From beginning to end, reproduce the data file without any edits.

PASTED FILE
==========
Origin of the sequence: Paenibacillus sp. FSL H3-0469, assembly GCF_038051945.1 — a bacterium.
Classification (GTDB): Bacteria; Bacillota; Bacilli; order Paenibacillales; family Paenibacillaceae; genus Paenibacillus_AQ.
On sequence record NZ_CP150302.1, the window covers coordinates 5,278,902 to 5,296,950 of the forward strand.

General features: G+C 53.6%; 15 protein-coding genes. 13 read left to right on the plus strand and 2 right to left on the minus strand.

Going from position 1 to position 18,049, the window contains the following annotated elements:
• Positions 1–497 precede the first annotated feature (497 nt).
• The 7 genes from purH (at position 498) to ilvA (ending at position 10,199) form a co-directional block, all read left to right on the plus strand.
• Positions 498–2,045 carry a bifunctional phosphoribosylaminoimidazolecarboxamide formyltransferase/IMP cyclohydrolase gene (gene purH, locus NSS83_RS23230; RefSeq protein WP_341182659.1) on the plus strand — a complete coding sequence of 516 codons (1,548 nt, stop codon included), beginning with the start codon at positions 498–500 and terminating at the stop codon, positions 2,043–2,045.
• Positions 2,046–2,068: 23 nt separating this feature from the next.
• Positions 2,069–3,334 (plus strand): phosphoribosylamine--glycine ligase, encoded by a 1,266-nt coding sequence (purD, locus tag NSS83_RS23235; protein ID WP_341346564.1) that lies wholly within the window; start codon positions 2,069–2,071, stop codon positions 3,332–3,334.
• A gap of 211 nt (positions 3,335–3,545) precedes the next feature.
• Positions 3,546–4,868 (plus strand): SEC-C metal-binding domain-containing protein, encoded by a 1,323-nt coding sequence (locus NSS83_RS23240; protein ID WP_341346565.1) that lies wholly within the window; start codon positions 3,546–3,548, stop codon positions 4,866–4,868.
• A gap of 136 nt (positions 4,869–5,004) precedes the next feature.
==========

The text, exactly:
Origin of the sequence: Paenibacillus sp. FSL H3-0469, assembly GCF_038051945.1 — a bacterium.
Classification (GTDB): Bacteria; Bacillota; Bacilli; order Paenibacillales; family Paenibacillaceae; genus Paenibacillus_AQ.
On sequence record NZ_CP150302.1, the window covers coordinates 5,278,902 to 5,296,950 of the forward strand.

General features: G+C 53.6%; 15 protein-coding genes. 13 read left to right on the plus strand and 2 right to left on the minus strand.

Going from position 1 to position 18,049, the window contains the following annotated elements:
• Positions 1–497 precede the first annotated feature (497 nt).
• The 7 genes from purH (at position 498) to ilvA (ending at position 10,199) form a co-directional block, all read left to right on the plus strand.
• Positions 498–2,045 carry a bifunctional phosphoribosylaminoimidazolecarboxamide formyltransferase/IMP cyclohydrolase gene (gene purH, locus NSS83_RS23230; RefSeq protein WP_341182659.1) on the plus strand — a complete coding sequence of 516 codons (1,548 nt, stop codon included), beginning with the start codon at positions 498–500 and terminating at the stop codon, positions 2,043–2,045.
• Positions 2,046–2,068: 23 nt separating this feature from the next.
• Positions 2,069–3,334 (plus strand): phosphoribosylamine--glycine ligase, encoded by a 1,266-nt coding sequence (purD, locus tag NSS83_RS23235; protein ID WP_341346564.1) that lies wholly within the window; start codon positions 2,069–2,071, stop codon positions 3,332–3,334.
• A gap of 211 nt (positions 3,335–3,545) precedes the next feature.
• Positions 3,546–4,868 (plus strand): SEC-C metal-binding domain-containing protein, encoded by a 1,323-nt coding sequence (locus NSS83_RS23240; protein ID WP_341346565.1) that lies wholly within the window; start codon positions 3,546–3,548, stop codon positions 4,866–4,868.
• A gap of 136 nt (positions 4,869–5,004) precedes the next feature.